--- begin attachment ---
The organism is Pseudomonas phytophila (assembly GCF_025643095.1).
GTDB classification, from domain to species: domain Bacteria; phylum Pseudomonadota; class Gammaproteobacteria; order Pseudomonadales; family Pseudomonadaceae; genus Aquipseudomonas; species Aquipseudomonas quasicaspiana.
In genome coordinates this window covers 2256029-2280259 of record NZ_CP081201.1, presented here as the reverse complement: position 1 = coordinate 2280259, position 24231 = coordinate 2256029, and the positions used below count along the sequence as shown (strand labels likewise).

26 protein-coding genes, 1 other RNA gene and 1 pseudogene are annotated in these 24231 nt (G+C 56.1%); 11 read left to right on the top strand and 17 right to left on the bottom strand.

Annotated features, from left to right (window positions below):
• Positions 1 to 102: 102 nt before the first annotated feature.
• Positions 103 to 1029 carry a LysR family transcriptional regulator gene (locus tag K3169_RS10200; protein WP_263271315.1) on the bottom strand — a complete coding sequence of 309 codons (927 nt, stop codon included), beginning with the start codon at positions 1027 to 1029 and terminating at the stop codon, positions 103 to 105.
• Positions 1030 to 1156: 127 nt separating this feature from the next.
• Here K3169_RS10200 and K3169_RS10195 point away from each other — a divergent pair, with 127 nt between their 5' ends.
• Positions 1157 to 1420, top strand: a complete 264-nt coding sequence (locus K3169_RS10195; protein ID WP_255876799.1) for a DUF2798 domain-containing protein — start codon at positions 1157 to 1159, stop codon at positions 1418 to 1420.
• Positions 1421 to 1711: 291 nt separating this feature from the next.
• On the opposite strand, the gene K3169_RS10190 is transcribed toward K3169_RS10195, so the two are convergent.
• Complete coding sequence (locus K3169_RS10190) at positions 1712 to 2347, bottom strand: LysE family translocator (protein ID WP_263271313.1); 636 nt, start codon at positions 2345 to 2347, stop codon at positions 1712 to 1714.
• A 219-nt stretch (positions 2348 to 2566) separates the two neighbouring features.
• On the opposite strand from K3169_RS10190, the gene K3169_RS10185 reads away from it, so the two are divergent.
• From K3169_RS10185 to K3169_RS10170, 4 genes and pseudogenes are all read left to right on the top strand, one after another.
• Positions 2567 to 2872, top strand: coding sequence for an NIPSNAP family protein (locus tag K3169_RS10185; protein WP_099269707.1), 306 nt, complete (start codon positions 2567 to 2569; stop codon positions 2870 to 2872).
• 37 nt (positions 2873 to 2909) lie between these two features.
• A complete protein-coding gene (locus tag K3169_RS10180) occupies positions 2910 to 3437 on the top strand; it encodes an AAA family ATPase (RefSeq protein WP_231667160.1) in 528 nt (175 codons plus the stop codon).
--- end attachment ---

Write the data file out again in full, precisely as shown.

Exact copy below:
The organism is Pseudomonas phytophila (assembly GCF_025643095.1).
GTDB classification, from domain to species: domain Bacteria; phylum Pseudomonadota; class Gammaproteobacteria; order Pseudomonadales; family Pseudomonadaceae; genus Aquipseudomonas; species Aquipseudomonas quasicaspiana.
In genome coordinates this window covers 2256029-2280259 of record NZ_CP081201.1, presented here as the reverse complement: position 1 = coordinate 2280259, position 24231 = coordinate 2256029, and the positions used below count along the sequence as shown (strand labels likewise).

26 protein-coding genes, 1 other RNA gene and 1 pseudogene are annotated in these 24231 nt (G+C 56.1%); 11 read left to right on the top strand and 17 right to left on the bottom strand.

Annotated features, from left to right (window positions below):
• Positions 1 to 102: 102 nt before the first annotated feature.
• Positions 103 to 1029 carry a LysR family transcriptional regulator gene (locus tag K3169_RS10200; protein WP_263271315.1) on the bottom strand — a complete coding sequence of 309 codons (927 nt, stop codon included), beginning with the start codon at positions 1027 to 1029 and terminating at the stop codon, positions 103 to 105.
• Positions 1030 to 1156: 127 nt separating this feature from the next.
• Here K3169_RS10200 and K3169_RS10195 point away from each other — a divergent pair, with 127 nt between their 5' ends.
• Positions 1157 to 1420, top strand: a complete 264-nt coding sequence (locus K3169_RS10195; protein ID WP_255876799.1) for a DUF2798 domain-containing protein — start codon at positions 1157 to 1159, stop codon at positions 1418 to 1420.
• Positions 1421 to 1711: 291 nt separating this feature from the next.
• On the opposite strand, the gene K3169_RS10190 is transcribed toward K3169_RS10195, so the two are convergent.
• Complete coding sequence (locus K3169_RS10190) at positions 1712 to 2347, bottom strand: LysE family translocator (protein ID WP_263271313.1); 636 nt, start codon at positions 2345 to 2347, stop codon at positions 1712 to 1714.
• A 219-nt stretch (positions 2348 to 2566) separates the two neighbouring features.
• On the opposite strand from K3169_RS10190, the gene K3169_RS10185 reads away from it, so the two are divergent.
• From K3169_RS10185 to K3169_RS10170, 4 genes and pseudogenes are all read left to right on the top strand, one after another.
• Positions 2567 to 2872, top strand: coding sequence for an NIPSNAP family protein (locus tag K3169_RS10185; protein WP_099269707.1), 306 nt, complete (start codon positions 2567 to 2569; stop codon positions 2870 to 2872).
• 37 nt (positions 2873 to 2909) lie between these two features.
• A complete protein-coding gene (locus tag K3169_RS10180) occupies positions 2910 to 3437 on the top strand; it encodes an AAA family ATPase (RefSeq protein WP_231667160.1) in 528 nt (175 codons plus the stop codon).